About the Head of School
“Princeton Friends has the kind of institutional DNA that makes students feel safe and quickly brings out the best in them. That culture speaks volumes to me.” So explains Craig N. Sellers about his excitement at serving as the school’s head until 2025.
Craig is an experienced teacher, administrator, fundraiser, and leader. A graduate of the Lawrenceville School, he holds a B.A in English and government from Franklin & Marshall College; a J.D. from New York Law School, where he was an articles editor for the Human Rights Law Review; and an M.A. in educational administration from the Klingenstein Center at Columbia University’s Teachers College.
Craig began his education career at New York’s Friends Seminary, where he was director of development and taught U.S. history and constitutional law. He went on to head United Friends School, an N-8 Quaker school in Bucks County, PA, 2000-2007, during which he received a Fulbright Administrative Exchange Scholarship to Thailand to study their approach to K-12 education.
Next Craig was head at the Derryfield School in Manchester, NH, for five years, before returning to the Philadelphia area to lead Friends Central School in Wynnewood, PA, serving more than 800 students (K-12) on two campuses.
Now Craig is writing a new chapter by serving as an interim head, most recently at Idyllwild Arts Academy in Idyllwild, CA. “I found interim head work to be as satisfying as it was engaging,” he says, “and realized that applying my experience as a committed member of the community to help a school that captured my heart was really moving.”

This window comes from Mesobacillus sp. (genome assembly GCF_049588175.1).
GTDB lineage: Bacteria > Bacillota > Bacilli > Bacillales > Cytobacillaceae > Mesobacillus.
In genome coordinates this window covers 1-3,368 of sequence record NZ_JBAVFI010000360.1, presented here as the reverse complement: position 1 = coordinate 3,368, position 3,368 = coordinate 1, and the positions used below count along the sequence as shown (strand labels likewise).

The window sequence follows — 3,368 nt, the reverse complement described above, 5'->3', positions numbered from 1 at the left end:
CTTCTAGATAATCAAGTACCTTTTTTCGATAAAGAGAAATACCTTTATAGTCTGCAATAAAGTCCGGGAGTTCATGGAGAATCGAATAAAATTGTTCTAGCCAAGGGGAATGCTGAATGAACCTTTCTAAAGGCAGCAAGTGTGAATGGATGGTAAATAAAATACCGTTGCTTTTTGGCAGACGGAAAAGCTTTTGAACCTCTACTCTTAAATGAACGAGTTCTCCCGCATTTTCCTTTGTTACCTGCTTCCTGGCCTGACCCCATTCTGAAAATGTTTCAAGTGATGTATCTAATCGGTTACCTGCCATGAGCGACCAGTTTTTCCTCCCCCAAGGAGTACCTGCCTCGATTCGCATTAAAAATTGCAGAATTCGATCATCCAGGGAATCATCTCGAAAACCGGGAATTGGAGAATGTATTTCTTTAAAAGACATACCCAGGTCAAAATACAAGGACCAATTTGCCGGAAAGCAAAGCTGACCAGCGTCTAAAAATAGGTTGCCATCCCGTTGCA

At two of the schools where Craig was head, he had the good fortune to follow interim heads, who had “done work that made wonderful gifts to their school communities.” Now, with his own experience as an interim, Craig is uniquely qualified to lead PFS for two years and “build a graceful and sturdy bridge so my successor can be wildly successful.”
Along with his wife of 30 years, Cary, with whom he raised their two adult children, Bridgman and Clare, Craig is enthusiastic about being part of the PFS community. As a member of the Society of Friends and former board member of Friends Council on Education, he understands that “the benefits of a Quaker education are time-released. This gift that parents provide their children, and teachers bring to their students, is best measured over the course of a lifetime. I believe our graduates will make the world a more peaceful place, where it would be unthinkable not to serve others and reflect on the values they learned during their time at 470 Quaker Road.”